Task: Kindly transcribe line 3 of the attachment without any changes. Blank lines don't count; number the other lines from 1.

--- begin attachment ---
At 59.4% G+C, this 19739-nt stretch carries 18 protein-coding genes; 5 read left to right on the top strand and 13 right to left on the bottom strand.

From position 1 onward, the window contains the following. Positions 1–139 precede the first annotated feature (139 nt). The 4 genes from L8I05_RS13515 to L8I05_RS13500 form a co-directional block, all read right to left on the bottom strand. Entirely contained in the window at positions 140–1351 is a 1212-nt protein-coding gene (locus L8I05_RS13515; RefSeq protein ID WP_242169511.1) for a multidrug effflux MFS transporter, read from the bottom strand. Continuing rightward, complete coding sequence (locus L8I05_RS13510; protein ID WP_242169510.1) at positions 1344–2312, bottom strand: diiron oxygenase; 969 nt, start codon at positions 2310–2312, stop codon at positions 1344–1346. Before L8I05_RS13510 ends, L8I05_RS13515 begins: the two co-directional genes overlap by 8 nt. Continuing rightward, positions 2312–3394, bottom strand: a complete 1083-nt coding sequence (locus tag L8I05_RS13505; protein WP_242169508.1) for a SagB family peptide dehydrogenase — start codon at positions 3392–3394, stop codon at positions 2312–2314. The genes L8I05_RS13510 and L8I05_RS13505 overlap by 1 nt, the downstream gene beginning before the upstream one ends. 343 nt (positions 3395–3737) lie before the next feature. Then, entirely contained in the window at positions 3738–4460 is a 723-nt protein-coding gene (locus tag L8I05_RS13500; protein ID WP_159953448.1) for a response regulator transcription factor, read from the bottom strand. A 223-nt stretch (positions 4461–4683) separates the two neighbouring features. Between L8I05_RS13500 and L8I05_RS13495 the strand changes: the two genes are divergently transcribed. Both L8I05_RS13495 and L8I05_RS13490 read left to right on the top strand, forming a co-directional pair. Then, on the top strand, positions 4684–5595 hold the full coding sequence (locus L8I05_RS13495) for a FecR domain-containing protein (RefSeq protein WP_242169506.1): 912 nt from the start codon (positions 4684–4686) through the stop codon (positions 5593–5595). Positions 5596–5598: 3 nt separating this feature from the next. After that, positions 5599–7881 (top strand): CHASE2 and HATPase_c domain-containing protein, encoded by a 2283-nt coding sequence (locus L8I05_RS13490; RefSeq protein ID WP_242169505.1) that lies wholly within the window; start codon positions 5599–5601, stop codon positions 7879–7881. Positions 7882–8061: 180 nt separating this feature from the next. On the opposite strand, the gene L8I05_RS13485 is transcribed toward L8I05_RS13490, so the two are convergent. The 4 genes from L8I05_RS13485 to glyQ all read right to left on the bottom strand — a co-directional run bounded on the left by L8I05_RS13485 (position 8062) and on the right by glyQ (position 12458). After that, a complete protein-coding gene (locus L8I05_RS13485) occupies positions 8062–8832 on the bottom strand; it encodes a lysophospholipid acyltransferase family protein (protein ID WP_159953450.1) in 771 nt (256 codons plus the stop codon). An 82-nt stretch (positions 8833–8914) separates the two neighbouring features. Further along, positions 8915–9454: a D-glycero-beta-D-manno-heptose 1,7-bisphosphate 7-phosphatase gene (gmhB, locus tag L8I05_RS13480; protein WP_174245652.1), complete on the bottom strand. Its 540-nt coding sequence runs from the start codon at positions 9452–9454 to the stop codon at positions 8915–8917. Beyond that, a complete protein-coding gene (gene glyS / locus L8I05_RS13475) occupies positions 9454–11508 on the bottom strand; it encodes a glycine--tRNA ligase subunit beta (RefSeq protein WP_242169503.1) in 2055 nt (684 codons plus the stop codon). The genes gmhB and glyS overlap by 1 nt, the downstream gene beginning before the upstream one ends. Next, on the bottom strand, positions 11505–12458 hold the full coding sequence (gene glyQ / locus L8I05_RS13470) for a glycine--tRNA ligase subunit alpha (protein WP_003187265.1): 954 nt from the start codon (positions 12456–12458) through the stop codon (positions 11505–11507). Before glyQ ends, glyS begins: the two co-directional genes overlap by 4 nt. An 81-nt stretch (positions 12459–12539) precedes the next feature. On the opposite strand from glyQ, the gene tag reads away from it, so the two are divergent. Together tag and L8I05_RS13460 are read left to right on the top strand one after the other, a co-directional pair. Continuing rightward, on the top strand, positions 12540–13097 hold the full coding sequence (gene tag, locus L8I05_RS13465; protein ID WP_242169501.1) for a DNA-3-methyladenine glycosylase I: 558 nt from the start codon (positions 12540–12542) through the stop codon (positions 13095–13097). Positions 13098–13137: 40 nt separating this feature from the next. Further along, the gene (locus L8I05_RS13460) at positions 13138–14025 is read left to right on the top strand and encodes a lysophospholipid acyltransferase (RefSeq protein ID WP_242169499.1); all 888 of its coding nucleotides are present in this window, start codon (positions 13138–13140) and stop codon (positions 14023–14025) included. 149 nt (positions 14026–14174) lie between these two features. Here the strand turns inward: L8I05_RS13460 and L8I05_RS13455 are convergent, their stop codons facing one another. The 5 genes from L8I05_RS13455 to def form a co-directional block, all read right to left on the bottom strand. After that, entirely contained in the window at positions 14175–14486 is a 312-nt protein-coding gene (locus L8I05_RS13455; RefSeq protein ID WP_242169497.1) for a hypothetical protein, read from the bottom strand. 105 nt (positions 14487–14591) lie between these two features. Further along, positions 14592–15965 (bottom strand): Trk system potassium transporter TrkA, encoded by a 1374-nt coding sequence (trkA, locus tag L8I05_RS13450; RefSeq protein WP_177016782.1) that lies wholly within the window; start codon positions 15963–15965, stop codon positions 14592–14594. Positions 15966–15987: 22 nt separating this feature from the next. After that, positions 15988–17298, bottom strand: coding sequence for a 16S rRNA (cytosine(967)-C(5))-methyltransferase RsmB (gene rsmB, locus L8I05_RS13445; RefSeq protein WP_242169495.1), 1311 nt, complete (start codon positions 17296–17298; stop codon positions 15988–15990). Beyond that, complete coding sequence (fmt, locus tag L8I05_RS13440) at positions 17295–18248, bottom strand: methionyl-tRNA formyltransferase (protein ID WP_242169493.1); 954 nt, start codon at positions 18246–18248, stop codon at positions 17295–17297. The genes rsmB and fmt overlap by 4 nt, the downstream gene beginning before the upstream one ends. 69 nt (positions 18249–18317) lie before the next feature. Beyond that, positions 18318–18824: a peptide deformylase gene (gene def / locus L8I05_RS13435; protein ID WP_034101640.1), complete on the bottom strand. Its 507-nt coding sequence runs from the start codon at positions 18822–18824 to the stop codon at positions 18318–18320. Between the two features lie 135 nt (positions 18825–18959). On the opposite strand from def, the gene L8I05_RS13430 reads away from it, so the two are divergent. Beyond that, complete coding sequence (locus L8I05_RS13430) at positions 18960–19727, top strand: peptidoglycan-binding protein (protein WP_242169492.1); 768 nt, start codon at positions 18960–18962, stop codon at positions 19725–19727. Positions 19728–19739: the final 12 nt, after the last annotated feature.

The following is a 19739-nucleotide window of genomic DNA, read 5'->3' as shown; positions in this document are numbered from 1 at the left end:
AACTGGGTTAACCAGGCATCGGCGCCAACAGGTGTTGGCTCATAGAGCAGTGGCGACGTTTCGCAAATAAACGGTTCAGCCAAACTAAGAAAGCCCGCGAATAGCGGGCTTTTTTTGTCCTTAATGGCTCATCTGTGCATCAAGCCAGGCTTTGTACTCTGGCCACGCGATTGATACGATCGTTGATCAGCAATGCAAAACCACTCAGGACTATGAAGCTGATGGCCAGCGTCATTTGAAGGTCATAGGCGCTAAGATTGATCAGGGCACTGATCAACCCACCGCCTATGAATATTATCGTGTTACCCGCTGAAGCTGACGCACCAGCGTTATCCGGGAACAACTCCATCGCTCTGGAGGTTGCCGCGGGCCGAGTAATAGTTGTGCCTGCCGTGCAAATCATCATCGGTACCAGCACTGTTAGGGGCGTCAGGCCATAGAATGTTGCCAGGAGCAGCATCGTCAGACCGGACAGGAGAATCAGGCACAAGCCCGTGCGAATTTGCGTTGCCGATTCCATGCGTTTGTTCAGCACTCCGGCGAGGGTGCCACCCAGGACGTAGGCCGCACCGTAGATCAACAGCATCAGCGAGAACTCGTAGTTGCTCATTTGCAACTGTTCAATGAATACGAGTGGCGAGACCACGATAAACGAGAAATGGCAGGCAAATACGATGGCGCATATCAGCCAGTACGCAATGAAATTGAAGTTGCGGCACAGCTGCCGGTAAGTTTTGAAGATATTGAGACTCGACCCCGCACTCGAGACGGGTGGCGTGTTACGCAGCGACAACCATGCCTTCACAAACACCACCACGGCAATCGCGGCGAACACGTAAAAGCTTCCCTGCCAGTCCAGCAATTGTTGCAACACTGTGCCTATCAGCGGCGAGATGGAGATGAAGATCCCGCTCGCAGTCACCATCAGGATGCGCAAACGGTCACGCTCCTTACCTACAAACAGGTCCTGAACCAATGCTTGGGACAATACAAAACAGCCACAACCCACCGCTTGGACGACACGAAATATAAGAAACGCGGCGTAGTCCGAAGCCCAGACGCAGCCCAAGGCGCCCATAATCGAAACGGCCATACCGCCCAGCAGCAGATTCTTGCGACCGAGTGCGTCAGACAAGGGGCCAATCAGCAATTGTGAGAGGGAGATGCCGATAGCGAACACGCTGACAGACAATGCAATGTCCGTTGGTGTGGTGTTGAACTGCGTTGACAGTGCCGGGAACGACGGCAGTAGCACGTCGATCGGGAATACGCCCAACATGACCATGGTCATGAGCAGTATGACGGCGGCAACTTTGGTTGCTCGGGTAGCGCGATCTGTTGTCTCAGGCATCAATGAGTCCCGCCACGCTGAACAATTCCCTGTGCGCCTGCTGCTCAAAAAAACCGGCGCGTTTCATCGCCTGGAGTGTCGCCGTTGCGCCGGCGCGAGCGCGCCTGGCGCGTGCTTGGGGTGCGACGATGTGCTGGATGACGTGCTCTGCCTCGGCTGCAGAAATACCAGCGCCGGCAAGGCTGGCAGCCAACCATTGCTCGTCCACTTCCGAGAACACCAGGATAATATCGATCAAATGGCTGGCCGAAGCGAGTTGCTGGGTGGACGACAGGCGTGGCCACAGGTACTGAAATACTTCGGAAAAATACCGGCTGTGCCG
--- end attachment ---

The following is a 19739-nucleotide window of genomic DNA, read 5'->3' as shown; positions in this document are numbered from 1 at the left end: